He was talking about viewing new hypotheses as adding traders to a market (in the sense of logical induction). Usually they're viewed as hypotheses. But also possibly you can view them as having values, since a trader can basically be any computation. But you'd want a different market resolution mechanism than a deductive process revealing the truth or falsity of some proposition under some axioms. You want a way for traders to bid on actions. 

I proposed a setup like:

Maybe you could have an "action" instead of a proposition and then the action comes out as 1 or 0 depending on the a function of the market position on that action at a given time, which possibly leads to fixed points for every possible resolution.

For example, if all the traders hold  as YES, then  actually does come out as YES. And eg a trader  which "wants" all the even-numbered actions and  wants all the 10-multiple actions (), they can "bargain" by bidding up each others' actions whenever they have extra power and thereby "value handshake."

And that over time, traders who do this should take up more and more market share relative to those who dont exploit gains from trade. 

There should be a very high dependence of final trader coalition on the initial composition of market share. And it seems like some version of this should be able to model self-reflective value drift. You can think about action resolution and payout as a kind of reward event, where certain kinds of shards get reinforced. Bidding for an action which happens and leads to reward, gets reinforced (supporting traders receive payouts), and the more you support (bid for it), the more responsible your support was for the event, so the larger the strengthening.

Abram seemed to think that there might exist a nice result like "Given a coalition of traders with values X, Y, Z satisfies properties A, B, and C, this coalition will shape future training and trader-addition in a way which accords with X/Y/Z values up to [reasonably tight trader-subjective regret bound]."

What this would tell us is when trader coalitions can bargain / value handshake / self-trust and navigate value drift properly. This seems super important for understanding what happens, long-term, as the AI's initial value shards equilibrate into a reflectively stable utility function; even if we know how to get human-compatible values into a system, we also have to ensure they stay and keep influencing decision-making. And possibly this theorem would solve ethical reflection (e.g. the thing people do when they consider whether utilitarianism accords with their current intuitions).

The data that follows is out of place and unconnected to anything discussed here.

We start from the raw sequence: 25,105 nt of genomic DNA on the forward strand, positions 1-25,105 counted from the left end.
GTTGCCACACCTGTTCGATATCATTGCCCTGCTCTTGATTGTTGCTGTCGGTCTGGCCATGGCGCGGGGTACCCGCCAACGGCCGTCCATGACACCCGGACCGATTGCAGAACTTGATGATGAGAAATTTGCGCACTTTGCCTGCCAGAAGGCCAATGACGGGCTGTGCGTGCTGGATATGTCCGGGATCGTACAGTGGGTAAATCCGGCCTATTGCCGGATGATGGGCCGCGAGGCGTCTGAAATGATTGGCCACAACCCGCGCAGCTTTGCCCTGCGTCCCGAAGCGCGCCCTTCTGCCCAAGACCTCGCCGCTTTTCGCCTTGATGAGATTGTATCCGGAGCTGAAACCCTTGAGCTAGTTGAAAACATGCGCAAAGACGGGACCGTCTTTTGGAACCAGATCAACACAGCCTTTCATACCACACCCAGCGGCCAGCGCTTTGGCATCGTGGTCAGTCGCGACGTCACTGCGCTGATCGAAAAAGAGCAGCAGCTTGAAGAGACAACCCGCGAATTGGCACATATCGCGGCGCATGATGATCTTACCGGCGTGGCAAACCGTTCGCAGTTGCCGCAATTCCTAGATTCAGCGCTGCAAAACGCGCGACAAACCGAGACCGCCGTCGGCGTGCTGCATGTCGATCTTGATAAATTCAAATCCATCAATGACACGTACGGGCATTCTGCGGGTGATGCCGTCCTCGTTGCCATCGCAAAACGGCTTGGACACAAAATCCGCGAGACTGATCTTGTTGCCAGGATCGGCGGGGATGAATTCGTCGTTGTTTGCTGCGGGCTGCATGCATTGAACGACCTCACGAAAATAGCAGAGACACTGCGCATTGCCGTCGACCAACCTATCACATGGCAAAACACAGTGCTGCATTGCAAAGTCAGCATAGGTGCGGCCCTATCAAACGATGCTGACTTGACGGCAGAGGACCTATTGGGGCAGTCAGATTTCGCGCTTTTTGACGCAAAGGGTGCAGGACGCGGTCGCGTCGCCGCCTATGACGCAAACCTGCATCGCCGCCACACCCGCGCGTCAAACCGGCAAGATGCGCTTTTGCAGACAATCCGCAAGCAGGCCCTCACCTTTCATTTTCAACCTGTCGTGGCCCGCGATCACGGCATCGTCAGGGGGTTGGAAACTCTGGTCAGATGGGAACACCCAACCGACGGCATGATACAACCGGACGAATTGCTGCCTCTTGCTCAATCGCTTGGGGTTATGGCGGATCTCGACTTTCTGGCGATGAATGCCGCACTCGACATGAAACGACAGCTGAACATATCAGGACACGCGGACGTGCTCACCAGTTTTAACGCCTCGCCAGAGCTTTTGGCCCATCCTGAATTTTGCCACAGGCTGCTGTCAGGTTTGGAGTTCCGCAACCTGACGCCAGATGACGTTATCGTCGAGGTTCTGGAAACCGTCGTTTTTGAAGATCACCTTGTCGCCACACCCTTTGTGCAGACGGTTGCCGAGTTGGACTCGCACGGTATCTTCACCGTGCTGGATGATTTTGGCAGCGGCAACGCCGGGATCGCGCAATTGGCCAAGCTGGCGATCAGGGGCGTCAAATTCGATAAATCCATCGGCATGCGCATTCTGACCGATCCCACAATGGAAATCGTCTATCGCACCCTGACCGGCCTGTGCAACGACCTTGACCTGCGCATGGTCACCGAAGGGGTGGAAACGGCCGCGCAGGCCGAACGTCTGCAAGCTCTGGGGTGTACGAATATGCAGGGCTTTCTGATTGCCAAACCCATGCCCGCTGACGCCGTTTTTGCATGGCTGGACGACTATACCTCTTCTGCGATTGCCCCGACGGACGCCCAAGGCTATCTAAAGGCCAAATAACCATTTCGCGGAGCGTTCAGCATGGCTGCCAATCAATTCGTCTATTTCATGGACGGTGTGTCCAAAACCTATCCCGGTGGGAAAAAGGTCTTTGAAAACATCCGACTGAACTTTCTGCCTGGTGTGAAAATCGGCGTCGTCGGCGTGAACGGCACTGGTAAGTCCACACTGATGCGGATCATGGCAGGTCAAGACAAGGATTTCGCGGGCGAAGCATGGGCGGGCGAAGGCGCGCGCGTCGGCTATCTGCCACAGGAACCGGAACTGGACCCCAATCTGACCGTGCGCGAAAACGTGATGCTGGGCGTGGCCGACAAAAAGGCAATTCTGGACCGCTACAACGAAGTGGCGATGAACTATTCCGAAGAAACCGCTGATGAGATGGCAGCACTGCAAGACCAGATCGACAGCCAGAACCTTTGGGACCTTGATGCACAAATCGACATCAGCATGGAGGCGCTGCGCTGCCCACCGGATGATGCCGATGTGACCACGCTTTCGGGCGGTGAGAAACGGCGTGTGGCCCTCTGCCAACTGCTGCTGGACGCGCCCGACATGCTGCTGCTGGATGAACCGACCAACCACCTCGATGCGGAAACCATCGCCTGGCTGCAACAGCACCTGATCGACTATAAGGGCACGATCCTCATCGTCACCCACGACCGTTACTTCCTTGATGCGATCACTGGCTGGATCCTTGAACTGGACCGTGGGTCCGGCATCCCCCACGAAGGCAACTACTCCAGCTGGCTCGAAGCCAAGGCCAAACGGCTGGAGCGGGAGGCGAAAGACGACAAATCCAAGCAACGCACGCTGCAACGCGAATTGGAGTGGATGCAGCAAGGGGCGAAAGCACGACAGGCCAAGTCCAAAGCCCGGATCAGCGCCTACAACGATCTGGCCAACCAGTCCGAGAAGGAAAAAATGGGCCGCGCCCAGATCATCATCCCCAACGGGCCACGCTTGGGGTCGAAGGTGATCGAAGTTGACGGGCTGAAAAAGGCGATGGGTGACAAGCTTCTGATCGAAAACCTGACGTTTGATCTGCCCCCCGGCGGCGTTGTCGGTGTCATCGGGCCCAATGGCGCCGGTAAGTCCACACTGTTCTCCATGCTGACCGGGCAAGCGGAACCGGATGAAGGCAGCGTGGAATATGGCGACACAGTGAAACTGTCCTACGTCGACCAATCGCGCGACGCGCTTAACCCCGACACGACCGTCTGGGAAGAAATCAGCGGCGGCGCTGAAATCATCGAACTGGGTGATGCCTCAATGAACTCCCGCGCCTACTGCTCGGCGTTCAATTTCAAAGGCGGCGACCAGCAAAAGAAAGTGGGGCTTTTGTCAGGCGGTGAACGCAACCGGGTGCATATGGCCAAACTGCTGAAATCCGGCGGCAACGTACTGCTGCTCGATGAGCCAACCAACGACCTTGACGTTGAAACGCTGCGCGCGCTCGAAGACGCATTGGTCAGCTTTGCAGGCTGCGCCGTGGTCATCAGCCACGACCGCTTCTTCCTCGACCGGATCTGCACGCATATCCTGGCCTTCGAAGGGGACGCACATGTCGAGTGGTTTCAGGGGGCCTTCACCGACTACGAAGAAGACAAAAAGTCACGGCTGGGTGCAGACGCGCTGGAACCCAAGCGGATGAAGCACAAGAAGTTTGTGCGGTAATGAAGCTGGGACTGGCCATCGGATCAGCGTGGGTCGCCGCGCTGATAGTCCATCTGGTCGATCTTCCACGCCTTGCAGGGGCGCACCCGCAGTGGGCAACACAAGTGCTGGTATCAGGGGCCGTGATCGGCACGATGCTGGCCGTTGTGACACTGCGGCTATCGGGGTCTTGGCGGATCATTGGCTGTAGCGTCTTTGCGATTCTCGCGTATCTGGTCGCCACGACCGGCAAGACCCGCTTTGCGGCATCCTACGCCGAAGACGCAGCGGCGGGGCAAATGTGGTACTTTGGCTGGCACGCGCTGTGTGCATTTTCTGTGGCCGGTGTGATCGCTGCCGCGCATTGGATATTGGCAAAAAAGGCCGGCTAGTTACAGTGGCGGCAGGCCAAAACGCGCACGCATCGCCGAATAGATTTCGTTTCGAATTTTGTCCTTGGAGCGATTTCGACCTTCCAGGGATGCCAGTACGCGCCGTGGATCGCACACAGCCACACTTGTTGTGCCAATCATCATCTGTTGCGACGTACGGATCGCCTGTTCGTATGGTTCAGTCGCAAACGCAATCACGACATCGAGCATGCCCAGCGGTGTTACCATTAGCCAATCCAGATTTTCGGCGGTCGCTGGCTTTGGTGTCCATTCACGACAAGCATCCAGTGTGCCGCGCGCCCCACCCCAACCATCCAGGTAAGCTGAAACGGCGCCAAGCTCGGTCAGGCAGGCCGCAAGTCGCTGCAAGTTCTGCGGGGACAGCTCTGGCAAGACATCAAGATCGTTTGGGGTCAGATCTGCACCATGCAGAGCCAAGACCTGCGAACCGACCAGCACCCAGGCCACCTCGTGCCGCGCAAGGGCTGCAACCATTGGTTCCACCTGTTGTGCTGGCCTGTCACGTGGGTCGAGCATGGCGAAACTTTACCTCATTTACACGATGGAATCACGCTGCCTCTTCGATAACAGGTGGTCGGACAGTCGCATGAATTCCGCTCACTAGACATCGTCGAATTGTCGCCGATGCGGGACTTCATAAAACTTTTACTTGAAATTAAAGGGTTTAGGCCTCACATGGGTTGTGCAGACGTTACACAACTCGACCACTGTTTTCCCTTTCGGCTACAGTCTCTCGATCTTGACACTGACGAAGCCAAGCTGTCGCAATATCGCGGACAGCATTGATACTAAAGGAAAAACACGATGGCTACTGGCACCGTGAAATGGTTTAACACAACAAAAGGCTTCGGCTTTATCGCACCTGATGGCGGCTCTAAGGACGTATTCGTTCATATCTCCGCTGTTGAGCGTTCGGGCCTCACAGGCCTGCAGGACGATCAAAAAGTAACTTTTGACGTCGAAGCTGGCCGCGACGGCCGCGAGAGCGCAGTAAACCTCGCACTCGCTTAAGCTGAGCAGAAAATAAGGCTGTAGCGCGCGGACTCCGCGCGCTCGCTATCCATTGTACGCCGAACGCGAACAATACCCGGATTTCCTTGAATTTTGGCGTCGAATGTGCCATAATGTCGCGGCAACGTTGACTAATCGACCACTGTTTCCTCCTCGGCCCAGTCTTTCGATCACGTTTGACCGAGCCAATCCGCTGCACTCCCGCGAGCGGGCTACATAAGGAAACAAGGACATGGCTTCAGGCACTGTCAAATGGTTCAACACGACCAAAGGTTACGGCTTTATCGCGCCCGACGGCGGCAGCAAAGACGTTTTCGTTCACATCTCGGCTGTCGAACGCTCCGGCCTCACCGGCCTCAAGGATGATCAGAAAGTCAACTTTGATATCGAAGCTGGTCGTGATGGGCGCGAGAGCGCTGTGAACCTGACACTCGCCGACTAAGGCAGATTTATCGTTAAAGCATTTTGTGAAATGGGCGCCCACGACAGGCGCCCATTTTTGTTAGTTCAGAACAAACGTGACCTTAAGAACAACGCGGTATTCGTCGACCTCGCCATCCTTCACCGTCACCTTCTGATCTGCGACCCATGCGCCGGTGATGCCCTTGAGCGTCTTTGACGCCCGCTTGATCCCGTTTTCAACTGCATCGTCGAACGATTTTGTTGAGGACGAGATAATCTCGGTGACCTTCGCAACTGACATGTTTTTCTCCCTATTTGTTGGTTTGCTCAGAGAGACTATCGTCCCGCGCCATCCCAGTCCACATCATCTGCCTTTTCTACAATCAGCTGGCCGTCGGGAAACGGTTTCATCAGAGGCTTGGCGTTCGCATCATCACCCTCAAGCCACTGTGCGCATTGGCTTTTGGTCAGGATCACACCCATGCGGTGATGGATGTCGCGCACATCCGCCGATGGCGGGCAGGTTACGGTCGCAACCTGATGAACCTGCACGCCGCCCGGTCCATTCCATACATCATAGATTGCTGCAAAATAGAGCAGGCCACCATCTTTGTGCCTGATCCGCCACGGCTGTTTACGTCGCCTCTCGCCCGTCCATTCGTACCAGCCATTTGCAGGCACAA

Issues include:

  • Somehow this has to confront Rice's theorem for adding new traders to a coalition. What strategies would be good? 
    • I think "inspect arbitrary new traders in arbitrary situations" is not really how value drift works, but it seems possibly contingent on internal capabilities jumps in SGD
      • The key question isn't can we predict those value drift events, but can the coalition
      • EG agent keeps training and is surprised to find that an update knocks out most of the human-compatible values.
  • Knowing the right definitions might be contingent on understanding more shard theory (or whatever shard theory should be, for AI, if that's not the right frame).
  • Possibly this is still underspecified and the modeling assumptions can't properly capture what I want; maybe the properties I want are mutually exclusive. But it seems like it shouldn't be true.
  • ETA this doesn't model the contextual activation of values, which is a centerpiece of shard theory. 
  •  
Replies from: johnswentworth
comment by johnswentworth · 2022-10-05T19:02:46.279Z · LW(p) · GW(p)

One barrier for this general approach: the basic argument that something like this would work is that if one shard is aligned, and every shard has veto power over changes (similar to the setup in Why Subagents? [LW · GW]), then things can't get much worse for humanity. We may fall well short of our universe-scale potential, but at least X-risk is out.

Problem is, that argument requires basically-perfect alignment of the one shard (or possibly a set of shards which together basically-perfectly represent human values). If we try to weaken it to e.g. a bunch of shards which each imperfectly capture different aspects of human values, with different imperfections, then there's possibly changes which Goodhart all of the shards simultaneously. Indeed, I'd expect that to be a pretty strong default outcome.

Replies from: TurnTrout
comment by TurnTrout · 2022-10-10T22:23:15.495Z · LW(p) · GW(p)

Even on the view you advocate here (where some kind of perfection is required), "perfectly align part of the motivations" seems substantially easier than "perfectly align all of the AI's optimization so it isn't optimizing for anything you don't want."

If we try to weaken it to e.g. a bunch of shards which each imperfectly capture different aspects of human values, with different imperfections, then there's possibly changes which Goodhart all of the shards simultaneously. Indeed, I'd expect that to be a pretty strong default outcome.

I feel significantly less confident about this, and am still working out the degree to which Goodhart seems hard, and in what contours, on my current view.

comment by TurnTrout · 2022-09-15T21:12:49.122Z · LW(p) · GW(p)

"Globally activated consequentialist reasoning is convergent as agents get smarter" is dealt an evidential blow by von Neumann: